NFC Introduction

NFC stands for “Near Field Communications”, stuff and marries together the two technologies of contactless smart cards and cellphones. NFC is a short-range wireless connectivity standard. With the increased adoption of RFID contactless smart-cards to support a broad range of applications, discount such as access, payment, and ticketing, and the commercial availability of NFC-enabled PDAs and cell phones, the convergence of NFC with RFID is gaining interest.

BrightCard’s NFC Expertise

BrightCard has been involved in some of the early trials and deployments of NFC in a B2B (business-to-business) environment, which we believe will precede mass consumer adoption for B2C applications. While over time, NFC will certainly become a retail product, initial deployments will be more limited in scope, and focused on very specific, tightly defined objectives.

With our sister company, ITN, BrightCard has demonstrated the deployment at major events worldwide the ability for individuals to use NFC phones to facilitate a basic business transaction – the electronic exchange of business card information. We have designed systems to read and write business card contact information from a cellphone, and are able to deploy these solutions as a very simple demonstration of the power of peer-to-peer communications provided by NFC.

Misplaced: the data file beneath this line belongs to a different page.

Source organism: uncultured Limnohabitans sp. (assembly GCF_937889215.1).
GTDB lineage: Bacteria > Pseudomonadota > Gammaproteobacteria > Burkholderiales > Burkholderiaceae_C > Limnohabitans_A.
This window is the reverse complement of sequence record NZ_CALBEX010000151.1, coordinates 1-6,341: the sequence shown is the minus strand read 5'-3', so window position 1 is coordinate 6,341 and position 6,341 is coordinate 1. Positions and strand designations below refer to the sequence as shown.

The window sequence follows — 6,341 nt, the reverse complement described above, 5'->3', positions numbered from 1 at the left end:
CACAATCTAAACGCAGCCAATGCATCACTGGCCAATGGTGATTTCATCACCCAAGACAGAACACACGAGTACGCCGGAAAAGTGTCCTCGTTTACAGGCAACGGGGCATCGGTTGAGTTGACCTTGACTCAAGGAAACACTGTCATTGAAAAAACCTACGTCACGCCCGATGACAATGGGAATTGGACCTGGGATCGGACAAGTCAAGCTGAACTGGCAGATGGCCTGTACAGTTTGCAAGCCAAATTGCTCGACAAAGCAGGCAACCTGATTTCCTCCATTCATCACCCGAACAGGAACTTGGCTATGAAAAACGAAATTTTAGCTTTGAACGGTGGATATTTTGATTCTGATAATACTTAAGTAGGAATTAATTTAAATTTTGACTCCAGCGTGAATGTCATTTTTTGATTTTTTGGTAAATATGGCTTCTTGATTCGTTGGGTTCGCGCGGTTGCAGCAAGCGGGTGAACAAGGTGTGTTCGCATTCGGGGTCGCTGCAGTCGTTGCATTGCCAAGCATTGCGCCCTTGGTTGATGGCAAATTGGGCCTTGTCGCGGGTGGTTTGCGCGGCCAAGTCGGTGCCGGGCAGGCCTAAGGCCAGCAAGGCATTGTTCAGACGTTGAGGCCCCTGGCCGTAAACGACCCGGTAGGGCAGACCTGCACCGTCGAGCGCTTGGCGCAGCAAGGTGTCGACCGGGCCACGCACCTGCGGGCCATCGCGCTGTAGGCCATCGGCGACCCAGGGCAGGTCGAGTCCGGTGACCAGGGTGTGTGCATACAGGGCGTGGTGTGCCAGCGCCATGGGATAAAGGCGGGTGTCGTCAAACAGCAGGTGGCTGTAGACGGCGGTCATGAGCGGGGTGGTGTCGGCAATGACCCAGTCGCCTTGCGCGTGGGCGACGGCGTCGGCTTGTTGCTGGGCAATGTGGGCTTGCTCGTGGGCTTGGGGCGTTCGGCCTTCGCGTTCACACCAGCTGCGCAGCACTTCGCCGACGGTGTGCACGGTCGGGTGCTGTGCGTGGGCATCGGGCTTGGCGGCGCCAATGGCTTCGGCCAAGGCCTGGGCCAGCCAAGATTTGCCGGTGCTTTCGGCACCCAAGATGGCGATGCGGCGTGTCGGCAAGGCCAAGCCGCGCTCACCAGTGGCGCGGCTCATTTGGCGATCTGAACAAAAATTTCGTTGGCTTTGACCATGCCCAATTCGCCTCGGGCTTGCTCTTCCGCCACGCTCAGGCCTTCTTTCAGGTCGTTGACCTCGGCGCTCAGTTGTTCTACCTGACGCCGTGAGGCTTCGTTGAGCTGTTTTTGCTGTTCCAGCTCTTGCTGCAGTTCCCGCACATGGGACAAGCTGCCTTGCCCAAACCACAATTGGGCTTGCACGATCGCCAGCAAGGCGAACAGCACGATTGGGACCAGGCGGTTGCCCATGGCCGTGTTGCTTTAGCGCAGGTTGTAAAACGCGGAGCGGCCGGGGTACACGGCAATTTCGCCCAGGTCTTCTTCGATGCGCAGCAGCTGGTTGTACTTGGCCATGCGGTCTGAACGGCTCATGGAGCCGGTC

Please click below to see a film of two of our early NFC deployments:

  • Using NFC phone to communicate business card information between two devices.
  • NFC Video

  • Using NFC to make a secure payment transaction.
  • NFC Video

BrightCard is also at the leading edge of the development of new payment services using NFC, based on the PayPass and ExpressPay protocols.

Please don’t hesitate to contact us if you want to discover more about this exciting new technology. You will find below some general background information on NFC technology.

NFC Background

Pioneered by Philips and jointly developed with Sony, the NFC standard specifies a way for cells phones, PDAs, and other wireless devices to establish peer-to-peer (P2P) communications. NFC enables portable devices to exchange information and initiate applications automatically when they are brought in close proximity, or touched together. NFC operates in the unregulated RF band of 13.56MHz and fully complies with existing contactless smart-card technologies, standards, and protocols such as FeliCa (Sony) and MIFARE® (Philips). NFC-enabled devices are interoperable with contactless smart-cards and smart-card readers conforming to these protocols. NFC range is approximately 0-20 cm (up to 8 in.) and communication is terminated either by a command from the application or when devices move out of range.